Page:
Splendor of the Grass—Lawn Care Tips

In the interests of the guys among us, my husband offers these Grass Tips for cool-season tall fescue lawns in the transition zone of North Carolina:
• aeration and overseeding – core aerate and overseed with turf type tri-fescue blend used in transition zone of North Carolina at a rate of 8 to 10 lbs per thousand square feet
• water – keep seedbed/soil wet but not over saturated to point of standing water
• seed germination ¬– can take anywhere from five days for first sign of growth up to fourteen to thirty days to germinate
• first mowing after reseeding – make sure seedbed/soil is dry before mowing, always keep mower blade sharp-most importantly at this stage, and set mower on the highest setting
• apply starter fertilizer to stimulate seed germination, development and color
• most important fertilization time to promote root development in the transition zone of North Carolina
• late fall/early winter is when the lawn’s root system is most actively growing
• fertilize with 50% slow release and post emergent weed control to help thicken lawn, suppress spring disease issues and provide early green-up
• apply crabgrass pre-emergent fertilizer to green-up lawn and control weed germination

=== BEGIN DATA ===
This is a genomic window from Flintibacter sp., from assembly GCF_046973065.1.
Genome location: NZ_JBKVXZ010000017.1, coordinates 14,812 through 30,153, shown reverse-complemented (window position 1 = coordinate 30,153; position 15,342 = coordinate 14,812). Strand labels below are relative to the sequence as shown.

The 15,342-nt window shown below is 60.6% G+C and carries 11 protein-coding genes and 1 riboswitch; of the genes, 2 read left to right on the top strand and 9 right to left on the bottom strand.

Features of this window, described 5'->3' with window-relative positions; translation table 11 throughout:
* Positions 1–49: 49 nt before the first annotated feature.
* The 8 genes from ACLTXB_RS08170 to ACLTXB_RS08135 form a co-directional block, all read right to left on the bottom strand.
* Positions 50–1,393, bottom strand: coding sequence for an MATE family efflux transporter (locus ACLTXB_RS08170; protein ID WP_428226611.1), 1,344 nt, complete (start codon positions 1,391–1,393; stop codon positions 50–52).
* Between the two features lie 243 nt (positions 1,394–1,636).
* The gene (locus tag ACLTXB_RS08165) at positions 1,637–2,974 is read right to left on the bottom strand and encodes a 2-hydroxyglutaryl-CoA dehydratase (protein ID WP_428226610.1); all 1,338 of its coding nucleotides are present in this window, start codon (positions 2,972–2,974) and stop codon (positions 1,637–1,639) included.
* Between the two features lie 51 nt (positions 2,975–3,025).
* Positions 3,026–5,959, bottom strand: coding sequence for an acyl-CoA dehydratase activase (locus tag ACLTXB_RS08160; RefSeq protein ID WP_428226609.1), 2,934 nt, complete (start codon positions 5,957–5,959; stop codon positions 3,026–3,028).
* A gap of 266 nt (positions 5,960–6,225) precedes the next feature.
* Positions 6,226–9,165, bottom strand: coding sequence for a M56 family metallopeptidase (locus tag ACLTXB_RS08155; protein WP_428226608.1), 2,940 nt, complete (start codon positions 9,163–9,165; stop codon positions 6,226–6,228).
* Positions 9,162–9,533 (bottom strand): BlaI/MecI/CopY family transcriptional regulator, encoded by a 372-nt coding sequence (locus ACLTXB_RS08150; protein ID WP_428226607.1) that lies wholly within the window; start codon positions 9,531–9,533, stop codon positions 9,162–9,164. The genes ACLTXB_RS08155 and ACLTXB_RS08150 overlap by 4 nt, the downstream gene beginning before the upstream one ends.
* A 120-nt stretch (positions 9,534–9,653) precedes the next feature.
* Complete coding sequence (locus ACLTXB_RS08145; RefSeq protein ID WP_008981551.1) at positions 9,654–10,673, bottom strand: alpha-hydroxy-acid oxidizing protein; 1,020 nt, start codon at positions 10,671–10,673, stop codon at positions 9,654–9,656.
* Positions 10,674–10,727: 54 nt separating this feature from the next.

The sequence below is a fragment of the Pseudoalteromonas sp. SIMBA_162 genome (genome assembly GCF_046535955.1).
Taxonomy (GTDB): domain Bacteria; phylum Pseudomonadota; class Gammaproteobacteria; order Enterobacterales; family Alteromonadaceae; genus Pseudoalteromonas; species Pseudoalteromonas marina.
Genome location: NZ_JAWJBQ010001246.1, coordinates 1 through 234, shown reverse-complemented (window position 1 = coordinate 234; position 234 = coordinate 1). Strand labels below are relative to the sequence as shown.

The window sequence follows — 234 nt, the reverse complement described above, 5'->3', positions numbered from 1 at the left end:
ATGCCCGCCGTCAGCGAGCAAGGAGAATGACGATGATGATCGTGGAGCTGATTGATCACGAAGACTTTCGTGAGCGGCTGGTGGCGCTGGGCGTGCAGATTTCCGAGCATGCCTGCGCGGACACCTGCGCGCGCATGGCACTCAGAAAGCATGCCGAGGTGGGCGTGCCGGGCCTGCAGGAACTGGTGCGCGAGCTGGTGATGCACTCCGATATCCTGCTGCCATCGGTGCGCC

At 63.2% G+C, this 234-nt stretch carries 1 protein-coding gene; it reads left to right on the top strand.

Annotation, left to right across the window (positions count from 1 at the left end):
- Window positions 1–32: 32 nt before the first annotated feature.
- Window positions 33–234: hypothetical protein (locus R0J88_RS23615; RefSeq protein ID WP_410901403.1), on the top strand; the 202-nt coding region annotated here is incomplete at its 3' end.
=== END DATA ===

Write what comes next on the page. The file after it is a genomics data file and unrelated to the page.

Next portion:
• spot spray germinated weeds by hand and repeat application in five to six weeks
• use a few drops of dish detergent in any liquid form of fungicide, pesticide or herbicide for an inexpensive sticker agent to keep treatment on blades of grass
• maintain mowing height at 3½” for optimum results, this will help soil retain moisture and keep sun from germinating weeds in among the grass
• the earlier you start mowing in the season the better weed control you will have
• apply last fertilizer treatment of the season in May with post-emergent weed control
• water lawn in early morning before evaporation is at a peak
• water deep and infrequently, not light and every day
• turf type tri-fescue lawns need one to one and a half inches of water a week
• a blue tinge to your lawn means lack of water/high humidity and lack of air circulation can lead to fungal diseases such as dollar spot and brown patch
• apply granular lime as needed in July based on local soil test recommendations

How’s your lawn looking? Any tips you’d like to share?lawncare


Leave a Reply

Fill in your details below or click an icon to log in:

WordPress.com Logo

You are commenting using your WordPress.com account. Log Out /  Change )

Google+ photo

You are commenting using your Google+ account. Log Out /  Change )

Twitter picture

You are commenting using your Twitter account. Log Out /  Change )

Facebook photo

You are commenting using your Facebook account. Log Out /  Change )


Connecting to %s